‘How could they be so cruel? To torture her by ironing her private parts? Who says they are liberators? They are criminals and barbarians, more dreadful than soldiers!’

I wanted to prevent them from making inciteful statements, but I couldn’t. The least I could do was close the heavy door to the studio to prevent anyone from eavesdropping…..

8) My Kashmir: The Dying of the Light by Wajahat Habibullah.

‘My conviction is that the people of Kashmir can no longer be ignored, that Kashmiris will not allow others to ignore them. If anybody in Kashmir was not a Kashmiri in 1989, they all are now. Too much has happened. If any agreement or process denies this reality, it will fail. Today, each and every Kashmiri is faced with an existential problem having to do with the yearning of their homeland, with being part of a culture, with winning a battle to remain themselves, as Kashmiris belonging to a people with a distinctly Kashmiri consciousness…

Much of Kashmir has been reduced to desolation and ashes… My conviction is that all of us in generation next, in our humble ways must hope, pray, search and work so that, from these mountain of ashes in Kashmir, a phoenix will rise, not phantoms.’

9) Secrets of The Kashmir Valley by Farhana Qazi.

In their “day of rage”, Kashmiris shared their stories, reimagined and retold, to honour their sacred past and shaky present. Together, they could survive the cruelties of conflict.

Tethered by history, this new generation of Kashmiris proved they would not be forgotten. Nor discredited forever. It was, in the words of an American novelist William Faulkner: “ The past is never dead. It’s not even past.”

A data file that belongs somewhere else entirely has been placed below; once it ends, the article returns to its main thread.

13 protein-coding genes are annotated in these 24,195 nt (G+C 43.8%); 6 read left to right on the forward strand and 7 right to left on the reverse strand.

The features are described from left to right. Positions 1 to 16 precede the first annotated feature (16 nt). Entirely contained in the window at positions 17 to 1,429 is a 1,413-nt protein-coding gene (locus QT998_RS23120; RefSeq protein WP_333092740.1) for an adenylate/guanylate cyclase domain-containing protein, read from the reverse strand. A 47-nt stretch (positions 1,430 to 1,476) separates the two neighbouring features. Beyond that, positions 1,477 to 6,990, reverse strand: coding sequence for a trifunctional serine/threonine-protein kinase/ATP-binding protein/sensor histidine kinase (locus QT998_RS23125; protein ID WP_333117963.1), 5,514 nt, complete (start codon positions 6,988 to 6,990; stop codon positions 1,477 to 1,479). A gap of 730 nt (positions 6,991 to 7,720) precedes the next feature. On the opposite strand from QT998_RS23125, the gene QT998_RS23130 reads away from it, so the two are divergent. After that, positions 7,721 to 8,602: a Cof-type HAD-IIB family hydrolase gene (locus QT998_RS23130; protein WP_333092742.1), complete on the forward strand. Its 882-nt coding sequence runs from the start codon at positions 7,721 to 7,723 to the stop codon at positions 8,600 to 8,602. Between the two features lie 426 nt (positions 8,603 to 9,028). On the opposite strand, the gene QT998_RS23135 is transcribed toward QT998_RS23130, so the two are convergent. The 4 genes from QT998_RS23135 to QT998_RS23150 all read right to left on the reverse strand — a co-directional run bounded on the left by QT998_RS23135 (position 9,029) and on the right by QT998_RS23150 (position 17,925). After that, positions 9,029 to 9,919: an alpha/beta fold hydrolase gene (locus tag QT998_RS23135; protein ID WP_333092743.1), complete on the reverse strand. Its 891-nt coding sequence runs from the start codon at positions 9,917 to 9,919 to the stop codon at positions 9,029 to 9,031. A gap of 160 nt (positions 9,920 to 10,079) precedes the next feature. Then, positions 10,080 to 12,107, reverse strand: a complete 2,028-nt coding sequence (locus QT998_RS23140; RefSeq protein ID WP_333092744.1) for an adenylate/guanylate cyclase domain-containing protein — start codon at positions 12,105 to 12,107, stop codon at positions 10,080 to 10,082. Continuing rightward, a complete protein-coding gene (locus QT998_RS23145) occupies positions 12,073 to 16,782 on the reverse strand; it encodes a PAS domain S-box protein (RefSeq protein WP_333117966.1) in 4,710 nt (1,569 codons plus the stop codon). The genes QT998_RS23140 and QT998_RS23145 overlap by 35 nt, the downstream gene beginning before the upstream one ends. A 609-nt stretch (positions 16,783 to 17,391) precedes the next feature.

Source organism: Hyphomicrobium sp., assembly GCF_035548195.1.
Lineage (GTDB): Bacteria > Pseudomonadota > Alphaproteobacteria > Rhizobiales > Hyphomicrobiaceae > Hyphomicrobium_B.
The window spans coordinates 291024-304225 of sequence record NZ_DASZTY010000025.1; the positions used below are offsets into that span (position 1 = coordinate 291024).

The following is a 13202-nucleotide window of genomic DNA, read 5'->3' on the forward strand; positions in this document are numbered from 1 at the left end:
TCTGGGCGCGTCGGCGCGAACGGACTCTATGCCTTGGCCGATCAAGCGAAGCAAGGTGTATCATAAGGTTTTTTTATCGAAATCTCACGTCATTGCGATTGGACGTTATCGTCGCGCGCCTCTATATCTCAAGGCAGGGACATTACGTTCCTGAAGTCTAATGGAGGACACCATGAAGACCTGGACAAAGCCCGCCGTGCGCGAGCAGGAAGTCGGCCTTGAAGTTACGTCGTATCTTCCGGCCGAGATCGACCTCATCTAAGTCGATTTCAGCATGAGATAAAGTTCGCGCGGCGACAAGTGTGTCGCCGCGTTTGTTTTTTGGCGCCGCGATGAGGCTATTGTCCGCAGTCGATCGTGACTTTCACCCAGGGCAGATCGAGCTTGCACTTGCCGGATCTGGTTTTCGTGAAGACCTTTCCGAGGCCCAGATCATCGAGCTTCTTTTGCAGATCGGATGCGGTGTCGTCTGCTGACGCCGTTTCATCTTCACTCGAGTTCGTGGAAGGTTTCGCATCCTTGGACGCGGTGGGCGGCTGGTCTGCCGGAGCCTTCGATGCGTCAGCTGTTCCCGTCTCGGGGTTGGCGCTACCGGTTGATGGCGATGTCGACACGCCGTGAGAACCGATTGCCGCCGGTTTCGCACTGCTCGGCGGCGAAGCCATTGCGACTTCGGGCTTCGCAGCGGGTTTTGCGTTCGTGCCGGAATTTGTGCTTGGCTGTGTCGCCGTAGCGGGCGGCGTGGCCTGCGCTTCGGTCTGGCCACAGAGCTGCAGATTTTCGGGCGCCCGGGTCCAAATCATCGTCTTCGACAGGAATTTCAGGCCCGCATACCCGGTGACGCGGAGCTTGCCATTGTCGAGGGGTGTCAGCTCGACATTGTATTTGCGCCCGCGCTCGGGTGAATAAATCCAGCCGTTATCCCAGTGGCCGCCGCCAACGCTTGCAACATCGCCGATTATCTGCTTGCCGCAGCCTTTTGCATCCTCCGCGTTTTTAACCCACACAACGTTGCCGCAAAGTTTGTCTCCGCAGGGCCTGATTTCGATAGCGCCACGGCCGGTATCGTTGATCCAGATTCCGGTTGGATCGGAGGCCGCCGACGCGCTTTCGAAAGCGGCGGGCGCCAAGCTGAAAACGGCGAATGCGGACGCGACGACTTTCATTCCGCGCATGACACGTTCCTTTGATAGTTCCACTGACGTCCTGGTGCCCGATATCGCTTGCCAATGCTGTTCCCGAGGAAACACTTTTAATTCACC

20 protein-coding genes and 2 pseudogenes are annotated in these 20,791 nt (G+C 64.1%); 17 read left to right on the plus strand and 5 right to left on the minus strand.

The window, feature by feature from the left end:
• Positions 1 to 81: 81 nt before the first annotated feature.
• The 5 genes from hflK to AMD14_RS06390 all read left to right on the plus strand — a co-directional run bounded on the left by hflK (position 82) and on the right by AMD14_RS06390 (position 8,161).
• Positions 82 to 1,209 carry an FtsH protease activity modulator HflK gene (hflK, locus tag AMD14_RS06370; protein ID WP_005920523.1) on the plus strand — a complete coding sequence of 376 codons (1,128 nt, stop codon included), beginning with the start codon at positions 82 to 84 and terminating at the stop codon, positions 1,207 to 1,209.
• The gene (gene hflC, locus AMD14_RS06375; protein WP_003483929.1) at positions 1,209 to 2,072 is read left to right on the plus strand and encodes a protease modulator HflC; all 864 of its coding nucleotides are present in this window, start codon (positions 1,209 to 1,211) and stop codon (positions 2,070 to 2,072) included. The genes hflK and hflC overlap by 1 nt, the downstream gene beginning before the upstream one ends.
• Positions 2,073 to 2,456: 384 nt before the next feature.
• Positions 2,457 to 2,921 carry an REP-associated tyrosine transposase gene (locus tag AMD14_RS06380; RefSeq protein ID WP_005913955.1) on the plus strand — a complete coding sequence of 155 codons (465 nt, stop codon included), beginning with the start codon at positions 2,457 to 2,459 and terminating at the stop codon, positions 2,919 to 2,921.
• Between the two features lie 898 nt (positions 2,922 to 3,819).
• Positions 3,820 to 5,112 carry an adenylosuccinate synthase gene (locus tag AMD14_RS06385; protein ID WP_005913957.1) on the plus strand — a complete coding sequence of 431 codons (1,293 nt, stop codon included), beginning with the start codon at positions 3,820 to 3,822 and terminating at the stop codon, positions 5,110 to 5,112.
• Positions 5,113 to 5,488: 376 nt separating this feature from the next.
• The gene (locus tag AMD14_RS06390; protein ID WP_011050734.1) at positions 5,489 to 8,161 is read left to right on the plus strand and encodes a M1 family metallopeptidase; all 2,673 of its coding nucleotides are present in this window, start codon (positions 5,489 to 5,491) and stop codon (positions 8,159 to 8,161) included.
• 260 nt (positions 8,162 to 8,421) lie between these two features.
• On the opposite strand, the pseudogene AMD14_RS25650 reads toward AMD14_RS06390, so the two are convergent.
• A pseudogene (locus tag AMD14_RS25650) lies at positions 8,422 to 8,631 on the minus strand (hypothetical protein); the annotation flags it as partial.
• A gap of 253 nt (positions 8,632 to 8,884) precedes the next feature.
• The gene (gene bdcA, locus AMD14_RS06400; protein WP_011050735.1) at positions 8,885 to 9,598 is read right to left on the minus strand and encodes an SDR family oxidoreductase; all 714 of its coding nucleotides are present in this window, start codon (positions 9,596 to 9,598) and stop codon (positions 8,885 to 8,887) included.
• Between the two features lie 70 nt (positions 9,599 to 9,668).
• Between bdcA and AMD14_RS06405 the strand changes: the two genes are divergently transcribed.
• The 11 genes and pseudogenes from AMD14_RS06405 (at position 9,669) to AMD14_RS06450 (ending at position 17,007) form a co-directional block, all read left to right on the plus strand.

10) Kashmir: The Untold Story by Humra Qureshi.

Srinagar is a city under siege. It has been under siege, every single day, for nearly a decade and a half. People outside Kashmir read or hear reports of spectacular sorrows— half a village gunned down, bus passengers blown up, young men disappearing from home and often being found as disfigured corpses days or months later— and soon reach the inevitable stage where the news barely registers before they move on to the next page, a different channel. Horror fatigue has prevented any real understanding of what ordinary Kashmiris go through on a daily basis: fear, uncertainty, humiliation.

The journey of understanding begins with a single book. Godspeed.

 

Pink-Cheeks Fallacy: A case of bipolar racism.

‘We were all humans until race disconnected us, religion separated us, politics divided us and wealth classified us.’ -Pravinee Hurbungs

It all started with one major on Arnab Gowsami debate, passing his laughable commentary on Kashmir. The major confidently announced his conviction that foreign hands lay behind seditious rosy cheeks of Kashmiris. “Why don’t Kashmiris die or starve, like they do in other parts of India,” he thundered shamelessly. It couldn’t get more moronic.

While enough can be said about racist culture of Indian media and their so called experts beaming proudly under the facade of fake erudition, I am not here to make that point.

My point is totally different. And closer to the heart. It is the affliction of the other pole. Our pole. I am talking about this deadly malaise of racism that has entrenched deep into the bones of the Kashmiri people.